Eagles Killed in Malta – The Ongoing Slaughter

A flock of 60 eagles in flight must be a majestic sight; a magnificent bird at the peak of its evolutionary cycle; a species millions of years in the making. Such a spectacle was about to grace our shores. It was not to be as these birds were shot at, maimed and decimated by ignorance.

Bird hunting in Malta is glorified as culture or even as tradition. To a degree, this is true but not for the reasons one might expect. The history of Malta, as that of all other countries, is a dismal tale of conflict, conquest and killing.

The human race has the dubious honour of being the most destructive and murderous species on this planet. In a way, we can, therefore, say that slaughter is part of our culture and tradition.

We consider ourselves to be civilised and outside of nature and have set up all sorts of institutions and belief systems to justify and support such a deluded thesis.

Image of a short toed eagles in flight - - short toed eagles are decreasing in several countries in Europe due to changes in agriculture and land use A short toed eagles in flight – short toed eagles are decreasing in several countries in Europe due to changes in agriculture and land use


We continue to destroy species after species, driving each to extinction, never to be seen again. If you are not human, your days are numbered.

Millions upon millions of years of evolution and creative force brought to nought.

What we do to other species we do to each other. We are driven by dominance. Every nation, without exception, has been built on the genocide of its predecessors. To say that we have blood on our hands would be an understatement. We are covered in the blood of our collective ancestors and increasing numbers of extinct species.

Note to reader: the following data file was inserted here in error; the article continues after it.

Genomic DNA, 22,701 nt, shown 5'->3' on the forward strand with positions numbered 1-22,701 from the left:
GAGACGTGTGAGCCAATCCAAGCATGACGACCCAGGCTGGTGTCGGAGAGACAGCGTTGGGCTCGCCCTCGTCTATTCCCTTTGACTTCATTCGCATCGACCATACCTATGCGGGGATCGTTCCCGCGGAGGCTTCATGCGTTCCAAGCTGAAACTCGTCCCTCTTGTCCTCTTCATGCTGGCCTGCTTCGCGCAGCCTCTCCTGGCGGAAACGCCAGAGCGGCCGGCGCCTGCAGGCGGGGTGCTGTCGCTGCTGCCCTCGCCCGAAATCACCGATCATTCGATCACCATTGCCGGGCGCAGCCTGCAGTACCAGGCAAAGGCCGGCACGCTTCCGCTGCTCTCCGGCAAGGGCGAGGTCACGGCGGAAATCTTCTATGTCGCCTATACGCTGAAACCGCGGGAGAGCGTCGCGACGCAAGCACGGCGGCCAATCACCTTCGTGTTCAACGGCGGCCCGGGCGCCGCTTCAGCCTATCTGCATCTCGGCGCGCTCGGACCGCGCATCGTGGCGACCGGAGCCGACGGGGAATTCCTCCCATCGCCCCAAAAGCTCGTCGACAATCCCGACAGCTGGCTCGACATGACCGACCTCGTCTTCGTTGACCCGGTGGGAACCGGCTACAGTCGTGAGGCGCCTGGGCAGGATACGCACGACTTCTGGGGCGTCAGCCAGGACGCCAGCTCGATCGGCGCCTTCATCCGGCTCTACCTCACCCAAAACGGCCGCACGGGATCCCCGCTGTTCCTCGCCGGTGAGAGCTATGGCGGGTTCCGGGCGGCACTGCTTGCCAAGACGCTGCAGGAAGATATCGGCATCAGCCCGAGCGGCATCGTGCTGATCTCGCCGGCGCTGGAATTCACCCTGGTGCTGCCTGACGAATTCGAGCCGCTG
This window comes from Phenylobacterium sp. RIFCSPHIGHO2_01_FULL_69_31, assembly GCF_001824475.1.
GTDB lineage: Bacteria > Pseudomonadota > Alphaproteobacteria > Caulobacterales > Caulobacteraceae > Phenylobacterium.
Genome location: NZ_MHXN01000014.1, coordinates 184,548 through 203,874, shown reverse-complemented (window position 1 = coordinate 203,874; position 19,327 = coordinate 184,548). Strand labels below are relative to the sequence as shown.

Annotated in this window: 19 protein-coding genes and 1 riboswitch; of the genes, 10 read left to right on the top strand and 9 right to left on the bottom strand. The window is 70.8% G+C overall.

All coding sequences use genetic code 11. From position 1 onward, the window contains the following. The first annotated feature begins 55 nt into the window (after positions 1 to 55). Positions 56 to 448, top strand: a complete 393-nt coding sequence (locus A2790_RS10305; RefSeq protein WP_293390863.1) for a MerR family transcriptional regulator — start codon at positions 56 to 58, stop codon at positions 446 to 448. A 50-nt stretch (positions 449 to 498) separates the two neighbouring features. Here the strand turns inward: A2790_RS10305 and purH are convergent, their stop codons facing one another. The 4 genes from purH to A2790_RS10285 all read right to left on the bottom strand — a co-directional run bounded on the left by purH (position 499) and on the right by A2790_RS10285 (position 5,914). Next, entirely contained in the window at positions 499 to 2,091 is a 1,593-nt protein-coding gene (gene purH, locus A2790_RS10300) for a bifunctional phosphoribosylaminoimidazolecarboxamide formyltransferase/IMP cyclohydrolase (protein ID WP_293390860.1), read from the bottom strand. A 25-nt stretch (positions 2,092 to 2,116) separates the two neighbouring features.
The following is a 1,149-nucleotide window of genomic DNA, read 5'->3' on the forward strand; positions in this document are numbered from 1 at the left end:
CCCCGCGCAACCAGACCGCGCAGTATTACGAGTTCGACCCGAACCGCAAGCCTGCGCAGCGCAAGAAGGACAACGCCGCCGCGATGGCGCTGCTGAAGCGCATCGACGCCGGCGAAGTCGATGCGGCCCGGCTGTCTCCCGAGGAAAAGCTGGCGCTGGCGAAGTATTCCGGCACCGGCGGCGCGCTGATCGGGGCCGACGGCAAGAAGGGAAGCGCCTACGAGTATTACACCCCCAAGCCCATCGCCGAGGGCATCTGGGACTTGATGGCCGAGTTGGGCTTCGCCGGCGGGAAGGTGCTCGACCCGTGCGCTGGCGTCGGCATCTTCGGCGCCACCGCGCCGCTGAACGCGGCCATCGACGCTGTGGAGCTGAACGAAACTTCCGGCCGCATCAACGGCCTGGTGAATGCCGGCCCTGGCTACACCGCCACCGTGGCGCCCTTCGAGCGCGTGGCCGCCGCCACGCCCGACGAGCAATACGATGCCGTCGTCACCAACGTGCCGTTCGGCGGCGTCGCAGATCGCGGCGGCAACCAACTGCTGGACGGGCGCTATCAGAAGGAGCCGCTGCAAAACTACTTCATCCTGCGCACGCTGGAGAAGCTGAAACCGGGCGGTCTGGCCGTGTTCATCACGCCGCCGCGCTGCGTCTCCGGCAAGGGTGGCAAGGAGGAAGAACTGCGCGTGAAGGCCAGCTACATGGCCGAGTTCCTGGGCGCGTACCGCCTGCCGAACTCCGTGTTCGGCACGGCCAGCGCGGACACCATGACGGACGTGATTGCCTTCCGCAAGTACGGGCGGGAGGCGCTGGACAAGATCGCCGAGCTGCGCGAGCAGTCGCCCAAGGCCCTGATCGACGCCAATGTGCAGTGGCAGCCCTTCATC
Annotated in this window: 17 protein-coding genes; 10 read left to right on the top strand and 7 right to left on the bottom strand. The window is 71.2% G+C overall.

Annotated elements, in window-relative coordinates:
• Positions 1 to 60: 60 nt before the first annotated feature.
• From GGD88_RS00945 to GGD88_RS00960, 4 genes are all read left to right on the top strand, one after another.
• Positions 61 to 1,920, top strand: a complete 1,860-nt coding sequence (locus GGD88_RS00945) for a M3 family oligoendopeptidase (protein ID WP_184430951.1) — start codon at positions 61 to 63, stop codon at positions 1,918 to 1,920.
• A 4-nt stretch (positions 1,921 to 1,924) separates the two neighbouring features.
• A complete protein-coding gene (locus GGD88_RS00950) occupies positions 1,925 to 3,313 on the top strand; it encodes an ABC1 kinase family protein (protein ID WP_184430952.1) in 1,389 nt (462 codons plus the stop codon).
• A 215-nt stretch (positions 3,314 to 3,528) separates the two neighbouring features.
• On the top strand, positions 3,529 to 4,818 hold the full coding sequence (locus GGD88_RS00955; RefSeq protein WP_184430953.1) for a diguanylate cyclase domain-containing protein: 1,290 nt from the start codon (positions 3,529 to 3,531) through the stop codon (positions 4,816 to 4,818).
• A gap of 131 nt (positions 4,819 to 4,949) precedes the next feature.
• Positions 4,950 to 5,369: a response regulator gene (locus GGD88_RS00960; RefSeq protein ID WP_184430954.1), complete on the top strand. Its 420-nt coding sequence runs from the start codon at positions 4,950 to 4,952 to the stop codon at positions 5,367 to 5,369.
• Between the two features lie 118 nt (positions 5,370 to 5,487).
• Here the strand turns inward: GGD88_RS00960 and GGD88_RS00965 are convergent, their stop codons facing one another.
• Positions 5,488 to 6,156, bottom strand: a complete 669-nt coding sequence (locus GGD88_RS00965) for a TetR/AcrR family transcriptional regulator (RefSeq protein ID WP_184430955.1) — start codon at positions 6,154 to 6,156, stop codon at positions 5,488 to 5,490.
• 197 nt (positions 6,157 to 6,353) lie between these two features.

This sad and horrendous state of affairs should be obvious to everybody as it is historical fact. It is not. Why? There is no conspiracy at work here. We simply appear to be unable to learn from history and totally incapable of perceiving any consequence arising from our actions that is further away than the tip of our nose.

Far and large, people have little or no knowledge of what has brought about the nations, culture and various economic systems that exist today and control our lives.

We blindly follow organised religion, governments and social norms.

On the one hand, one should take off one’s hat to religious organisations that have survived and thrived for 2,500, 2,000 or 1,500 years, just to name three.

On the other hand, one must surmise that in all these centuries religions have never been sensitive to environmental degradation or the wilful killing of any creature that is not human.

Image of a rare short toed eagle in flight over Malta - part of a flock of 15 eagles all shot dead or trapped by hunters in Malta A short rare toed eagle in flight over Malta – part of a flock of 15 eagles all shot dead or trapped by hunters in Malta


Religions teach tolerance and selflessness. Well, look around you or look up the very history of all major religions. I rest my case. Governments do not have any philosophical underpinning to redeem them. Politicians, and the governments they run, are held at ransom by votes. Even if we assume that they are honest and competent, their hands are tied. Their actions are motivated by survival strategies.

One is not really going to find any moral compass here.

All this happens while the rest of us plod on day after day, week after week, month after month and year after year living with blinkers on, as if in a vacuum, clueless about the past or the future.